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City level house price growth accelerating: Annual house price inflation across UK Cities is rising once again on the back of low mortgage rates, tight supply and a 32% increase in transactions volumes since April 2015.
City level house price growth accelerating
City level house price inflation is running at 8.5%, up from 7.2% in April (figure 1). House prices are up by 4.3% in the last 3 months – the highest quarterly growth rate for 11 years.
All cities with the exception of Aberdeen are registering house growth ahead of growth in average earnings (currently 2.4%). The highest year on year growth is 10.9% in Cambridge followed by Oxford, London and Bristol. The lowest growth rate is being registered in Aberdeen (-0.7%) where the weakness in the oil price is impacting the local economy and demand for housing. Other cities with below average house price growth are Newcastle, Liverpool and Sheffield where annual growth is running between 2.5% and 4.5%.
Table 1 - UK 20 city index summary, July 2015
Source: Hometrack House Price Indices
There is room for further catch-up in house prices. Nine of the twenty cities still have average prices that are lower than 2007 levels although this gap is narrowing rapidly. The relative performance of house prices since 2007 remains wide and reflects different economic and demand side drivers of house prices.
Average prices in London are 40% higher than in 2007 and 14% higher in Bristol. Cities such as Edinburgh and Glasgow have registered a resurgence in growth more recently post the Scottish referendum although average prices remain 2% and 11% below their peak.
City level house prices register the highest quarterly growth for the last 11 years
More growth to come in near term
Low mortgage rates, economic growth and rising earnings will continue to stimulate demand and put an upward push on house prices across most cities. As an international city, London is out on its own setting new highs for prices and (un)affordability. How long this can be sustained is down to the prospects for the different segments of demand, specifically international buyers, domestic investors and domestic home owners. Overall we expect city level house price inflation to remain on course to end the year at 10% year on year.Figure 2 - House price inflation by city (%yoy)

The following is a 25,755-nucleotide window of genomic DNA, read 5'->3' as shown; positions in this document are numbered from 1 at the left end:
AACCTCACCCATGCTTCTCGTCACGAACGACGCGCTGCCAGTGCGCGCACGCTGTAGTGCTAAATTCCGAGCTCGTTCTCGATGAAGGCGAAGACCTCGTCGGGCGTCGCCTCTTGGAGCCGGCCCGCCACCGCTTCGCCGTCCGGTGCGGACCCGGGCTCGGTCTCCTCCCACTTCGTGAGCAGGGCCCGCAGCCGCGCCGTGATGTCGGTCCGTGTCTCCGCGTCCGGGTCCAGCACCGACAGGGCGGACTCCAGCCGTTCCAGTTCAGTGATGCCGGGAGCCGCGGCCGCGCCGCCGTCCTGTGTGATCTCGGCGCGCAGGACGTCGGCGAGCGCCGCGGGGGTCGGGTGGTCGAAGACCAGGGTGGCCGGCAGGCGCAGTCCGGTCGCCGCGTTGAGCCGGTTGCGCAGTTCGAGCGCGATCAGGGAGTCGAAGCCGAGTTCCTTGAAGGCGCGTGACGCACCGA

UK city house price inflation is higher as prices start to firm up in London and Southern England. Large regional cities continue to post above average price growth on the back of rising demand and attractive affordability, supported by low mortgage rates. London is experiencing its highest rate of growth for 2 years and follows a period of modest price falls.
HPI is currently running at +2.4%, half the average growth over the last five years, and below average earnings growth. Time to sell has hit a 3 year high, while discount to asking price has widened across UK cities. Despite this, underlying market conditions still vary widely across large areas of the country.
With HPI moderating at 1.9%, it appears the slowdown in house price growth is an indication of a return to a more sustainable pace of price growth. However, a change in buyer mix from cash buyers to those with mortgages, plus wide variance in the recovery of house prices is sending mixed signals about current housing market activity.
UK City HPI is running at 2.3%, with Liverpool and Edinburgh seeing growth of +6% and Aberdeen -5%. Looking at average house price growth versus growth in average earnings, we can see that affordability levels are starting to improve. Twelve cities are registering price growth that is lower than the growth in average earnings.